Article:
One thing that Sandra Porter doesn’t mention in her “ten commandments”, but which I had to really rant about in my course: “Get the details right!”  Sandra mentions spelling and punctuation, which are markers for attention to details, but the accuracy of the content is far more important. I can forgive an occasional typo (though failure to run text through a spell checker indicates a level of sloppiness that would disturb me as a job interviewer), but the main engineering content needs to be checked and double-checked, both for consistency with the lab notebook notes and for general sanity (recompute the corner frequency from the RC values in the schematic—is that what was intended?).

If you are giving a circuit schematic, every wire must be correctly connected, every component must have the correct value, and pin numbers should be correct.  The students  in the circuits course had incredible difficulty with checking their own and each other’s work for accuracy, and obvious errors (like power-ground shorts) occurred on most of the assignment first drafts.  For a biotech student, the equivalent would be getting the wrong reagent in a protocol, putting ice in autoclave, or replacing µg with mg.

The rate of errors in schematics did not drop much over the quarter, though I felt it should have.  Other writing problems (like poor audience assessment, overuse of passive, or misuse of “would”) were generally fixed after being pointed out, but the sloppiness in the circuit diagrams continued to be a problem all quarter.  By “sloppiness” I don’t mean poor drawing skills, as most of the students used CircuitLab to draw neat schematics, but semantic errors that changed the meaning of the circuits.

If anyone has ideas for improving student attention to details in schematics, I’d appreciate hearing them.

2013 February 25

Twentieth day of circuits class

Filed under: Circuits course — gasstationwithoutpumps @ 17:41
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We started today with a do-now problem, asking what the following circuit does:

current-to-voltage-converter

After 5 minutes, no one had any idea, so I asked questions until we got that In had a voltage of 0V, that the interesting property of In was its current, and that the same current flowed through R1. Then I gave them another 5 minutes. At that point, one or two students had an inkling that the circuit was a current-to-voltage converter, and one student even suggested that V_{out} = I_{in} R_{1}, which was almost right. I had draw the current into the circuit from In, so the output voltage was the negative of that. I walked them through the analysis that leads to that conclusion.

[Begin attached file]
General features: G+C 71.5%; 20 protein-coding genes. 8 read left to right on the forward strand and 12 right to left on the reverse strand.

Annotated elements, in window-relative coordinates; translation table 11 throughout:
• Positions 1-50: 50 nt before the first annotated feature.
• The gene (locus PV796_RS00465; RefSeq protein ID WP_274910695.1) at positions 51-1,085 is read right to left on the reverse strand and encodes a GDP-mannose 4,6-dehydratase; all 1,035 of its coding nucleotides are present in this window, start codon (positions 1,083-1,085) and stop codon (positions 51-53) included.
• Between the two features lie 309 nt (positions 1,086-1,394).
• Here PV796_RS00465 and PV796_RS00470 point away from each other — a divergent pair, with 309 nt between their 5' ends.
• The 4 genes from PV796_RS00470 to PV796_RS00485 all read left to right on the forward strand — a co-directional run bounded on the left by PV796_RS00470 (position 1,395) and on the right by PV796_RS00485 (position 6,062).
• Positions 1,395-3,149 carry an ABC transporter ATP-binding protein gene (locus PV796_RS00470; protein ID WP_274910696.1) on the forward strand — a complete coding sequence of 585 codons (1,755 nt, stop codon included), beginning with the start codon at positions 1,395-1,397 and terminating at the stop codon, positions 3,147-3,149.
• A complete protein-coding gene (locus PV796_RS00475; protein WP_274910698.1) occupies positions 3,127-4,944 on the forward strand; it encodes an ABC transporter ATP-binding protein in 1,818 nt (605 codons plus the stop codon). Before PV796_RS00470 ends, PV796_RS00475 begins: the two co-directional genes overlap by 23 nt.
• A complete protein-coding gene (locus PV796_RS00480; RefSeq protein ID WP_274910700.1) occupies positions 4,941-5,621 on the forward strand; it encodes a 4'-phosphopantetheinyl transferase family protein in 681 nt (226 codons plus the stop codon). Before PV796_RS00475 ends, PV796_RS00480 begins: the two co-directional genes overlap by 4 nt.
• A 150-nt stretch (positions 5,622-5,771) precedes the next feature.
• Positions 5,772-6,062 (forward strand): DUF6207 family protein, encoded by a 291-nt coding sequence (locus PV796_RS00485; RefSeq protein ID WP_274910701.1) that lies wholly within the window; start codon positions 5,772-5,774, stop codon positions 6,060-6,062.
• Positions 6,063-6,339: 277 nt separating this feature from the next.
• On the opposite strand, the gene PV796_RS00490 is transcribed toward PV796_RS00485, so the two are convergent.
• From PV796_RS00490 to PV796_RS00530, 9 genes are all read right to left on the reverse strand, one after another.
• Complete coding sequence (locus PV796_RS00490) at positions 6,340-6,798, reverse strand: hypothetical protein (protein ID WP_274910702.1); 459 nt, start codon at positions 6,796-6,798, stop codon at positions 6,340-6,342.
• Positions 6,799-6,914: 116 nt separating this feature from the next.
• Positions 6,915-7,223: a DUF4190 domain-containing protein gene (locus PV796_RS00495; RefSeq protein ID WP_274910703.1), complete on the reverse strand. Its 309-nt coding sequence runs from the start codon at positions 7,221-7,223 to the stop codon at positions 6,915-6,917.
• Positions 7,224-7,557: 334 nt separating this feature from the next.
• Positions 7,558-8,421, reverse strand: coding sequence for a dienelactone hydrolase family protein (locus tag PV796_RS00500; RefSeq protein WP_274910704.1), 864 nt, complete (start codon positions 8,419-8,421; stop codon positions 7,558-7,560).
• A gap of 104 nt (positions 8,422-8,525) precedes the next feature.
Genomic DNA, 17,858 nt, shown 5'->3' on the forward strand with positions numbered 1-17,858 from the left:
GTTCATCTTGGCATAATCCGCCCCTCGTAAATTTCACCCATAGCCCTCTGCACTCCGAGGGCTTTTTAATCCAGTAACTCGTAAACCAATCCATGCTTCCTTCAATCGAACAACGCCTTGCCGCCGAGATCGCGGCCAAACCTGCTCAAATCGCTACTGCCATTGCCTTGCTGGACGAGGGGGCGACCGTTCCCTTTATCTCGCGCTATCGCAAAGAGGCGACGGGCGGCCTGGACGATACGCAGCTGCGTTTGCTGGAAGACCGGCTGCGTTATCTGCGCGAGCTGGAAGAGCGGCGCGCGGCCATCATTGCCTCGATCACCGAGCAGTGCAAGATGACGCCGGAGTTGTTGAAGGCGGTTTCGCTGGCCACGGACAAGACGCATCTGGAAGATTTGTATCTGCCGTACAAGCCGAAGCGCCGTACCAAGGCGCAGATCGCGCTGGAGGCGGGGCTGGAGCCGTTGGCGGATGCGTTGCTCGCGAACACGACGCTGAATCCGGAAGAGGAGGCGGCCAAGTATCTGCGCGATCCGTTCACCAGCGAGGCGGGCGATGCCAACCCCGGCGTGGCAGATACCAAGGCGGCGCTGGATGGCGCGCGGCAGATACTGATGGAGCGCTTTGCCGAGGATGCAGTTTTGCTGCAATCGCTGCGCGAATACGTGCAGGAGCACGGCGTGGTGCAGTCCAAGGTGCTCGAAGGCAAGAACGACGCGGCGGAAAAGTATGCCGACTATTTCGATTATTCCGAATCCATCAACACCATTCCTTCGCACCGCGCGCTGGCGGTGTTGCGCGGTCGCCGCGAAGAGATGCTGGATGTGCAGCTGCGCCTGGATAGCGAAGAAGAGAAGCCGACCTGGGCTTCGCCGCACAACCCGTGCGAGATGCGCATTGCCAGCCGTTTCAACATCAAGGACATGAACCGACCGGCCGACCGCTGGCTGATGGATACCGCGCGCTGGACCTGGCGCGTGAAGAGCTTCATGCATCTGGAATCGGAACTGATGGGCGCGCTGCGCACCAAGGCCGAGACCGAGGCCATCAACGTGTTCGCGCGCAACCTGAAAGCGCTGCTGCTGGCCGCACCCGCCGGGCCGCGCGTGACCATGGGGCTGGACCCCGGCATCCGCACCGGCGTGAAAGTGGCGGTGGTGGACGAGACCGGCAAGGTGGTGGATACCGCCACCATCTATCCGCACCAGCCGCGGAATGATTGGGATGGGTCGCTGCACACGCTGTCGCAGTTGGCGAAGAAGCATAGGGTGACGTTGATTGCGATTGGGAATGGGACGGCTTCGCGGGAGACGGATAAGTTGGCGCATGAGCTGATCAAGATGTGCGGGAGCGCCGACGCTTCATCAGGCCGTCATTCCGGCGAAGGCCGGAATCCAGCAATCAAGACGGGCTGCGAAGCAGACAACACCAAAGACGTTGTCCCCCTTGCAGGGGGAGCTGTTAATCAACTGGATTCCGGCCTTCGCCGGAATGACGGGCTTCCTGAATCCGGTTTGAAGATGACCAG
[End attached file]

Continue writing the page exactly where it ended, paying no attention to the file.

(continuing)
Then one student asked the obvious question—the one I was hoping a student would ask—how this differed from just using a pullup resistor as we had done for the electret mic.  So I tried to get them to compute the input impedance V_{in}/I_{in}.  After a great deal of difficulty, they came up with 0Ω.  We then compared V_{in} for the op-amp current-to-voltage converter and a pull-down or pull-up resistor.  I think that they see the difference between the op-amp circuit and the single resistor, but I’m not sure they understand when to use one and when to use the other.

I’ll probably see some op-amp current-to-voltage converters in next week’s audio amp lab, though they really aren’t needed with an electret mic (and they’ll probably get the bias voltage wrong, since the FET in the mic has to be kept in saturation, so needs to be at 1v or more). Hmm, with the proper biasing, the op-amp current-to-voltage converter could be used to get a fairly good gain from the mic without needing a DC-blocking capacitor to do level shifting, so maybe it isn’t such a bad idea to try use it.  I’ll try that out in the preamp for the class-D amplifier and see how well it works.